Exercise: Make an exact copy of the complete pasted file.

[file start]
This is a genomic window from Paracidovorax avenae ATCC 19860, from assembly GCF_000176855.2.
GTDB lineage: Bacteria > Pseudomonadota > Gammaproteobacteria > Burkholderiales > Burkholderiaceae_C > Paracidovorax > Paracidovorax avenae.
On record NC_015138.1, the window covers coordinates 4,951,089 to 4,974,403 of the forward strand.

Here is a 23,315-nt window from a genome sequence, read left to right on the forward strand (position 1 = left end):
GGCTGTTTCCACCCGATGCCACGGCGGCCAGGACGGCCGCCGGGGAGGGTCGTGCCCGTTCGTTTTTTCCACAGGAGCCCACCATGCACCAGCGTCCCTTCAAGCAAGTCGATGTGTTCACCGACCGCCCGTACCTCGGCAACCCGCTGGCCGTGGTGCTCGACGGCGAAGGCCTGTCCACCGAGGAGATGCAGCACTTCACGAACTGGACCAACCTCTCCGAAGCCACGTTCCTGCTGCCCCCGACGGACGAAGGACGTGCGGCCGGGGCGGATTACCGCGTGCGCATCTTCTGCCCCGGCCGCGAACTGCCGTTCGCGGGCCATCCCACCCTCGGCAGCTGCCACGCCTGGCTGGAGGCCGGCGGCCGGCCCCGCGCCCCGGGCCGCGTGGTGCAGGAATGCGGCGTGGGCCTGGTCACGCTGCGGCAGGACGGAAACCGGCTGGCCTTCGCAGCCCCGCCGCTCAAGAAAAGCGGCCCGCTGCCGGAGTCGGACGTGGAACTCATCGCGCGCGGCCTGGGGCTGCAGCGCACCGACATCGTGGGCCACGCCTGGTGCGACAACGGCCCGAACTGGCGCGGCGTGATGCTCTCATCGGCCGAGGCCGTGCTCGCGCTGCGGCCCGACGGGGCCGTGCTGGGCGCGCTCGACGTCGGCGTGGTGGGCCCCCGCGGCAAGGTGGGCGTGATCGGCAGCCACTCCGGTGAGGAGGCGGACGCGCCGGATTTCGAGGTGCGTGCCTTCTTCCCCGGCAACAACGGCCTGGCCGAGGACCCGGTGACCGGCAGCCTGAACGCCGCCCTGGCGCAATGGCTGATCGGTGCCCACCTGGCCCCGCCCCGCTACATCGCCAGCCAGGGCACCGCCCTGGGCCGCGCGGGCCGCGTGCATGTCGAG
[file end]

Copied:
This is a genomic window from Paracidovorax avenae ATCC 19860, from assembly GCF_000176855.2.
GTDB lineage: Bacteria > Pseudomonadota > Gammaproteobacteria > Burkholderiales > Burkholderiaceae_C > Paracidovorax > Paracidovorax avenae.
On record NC_015138.1, the window covers coordinates 4,951,089 to 4,974,403 of the forward strand.

Here is a 23,315-nt window from a genome sequence, read left to right on the forward strand (position 1 = left end):
GGCTGTTTCCACCCGATGCCACGGCGGCCAGGACGGCCGCCGGGGAGGGTCGTGCCCGTTCGTTTTTTCCACAGGAGCCCACCATGCACCAGCGTCCCTTCAAGCAAGTCGATGTGTTCACCGACCGCCCGTACCTCGGCAACCCGCTGGCCGTGGTGCTCGACGGCGAAGGCCTGTCCACCGAGGAGATGCAGCACTTCACGAACTGGACCAACCTCTCCGAAGCCACGTTCCTGCTGCCCCCGACGGACGAAGGACGTGCGGCCGGGGCGGATTACCGCGTGCGCATCTTCTGCCCCGGCCGCGAACTGCCGTTCGCGGGCCATCCCACCCTCGGCAGCTGCCACGCCTGGCTGGAGGCCGGCGGCCGGCCCCGCGCCCCGGGCCGCGTGGTGCAGGAATGCGGCGTGGGCCTGGTCACGCTGCGGCAGGACGGAAACCGGCTGGCCTTCGCAGCCCCGCCGCTCAAGAAAAGCGGCCCGCTGCCGGAGTCGGACGTGGAACTCATCGCGCGCGGCCTGGGGCTGCAGCGCACCGACATCGTGGGCCACGCCTGGTGCGACAACGGCCCGAACTGGCGCGGCGTGATGCTCTCATCGGCCGAGGCCGTGCTCGCGCTGCGGCCCGACGGGGCCGTGCTGGGCGCGCTCGACGTCGGCGTGGTGGGCCCCCGCGGCAAGGTGGGCGTGATCGGCAGCCACTCCGGTGAGGAGGCGGACGCGCCGGATTTCGAGGTGCGTGCCTTCTTCCCCGGCAACAACGGCCTGGCCGAGGACCCGGTGACCGGCAGCCTGAACGCCGCCCTGGCGCAATGGCTGATCGGTGCCCACCTGGCCCCGCCCCGCTACATCGCCAGCCAGGGCACCGCCCTGGGCCGCGCGGGCCGCGTGCATGTCGAG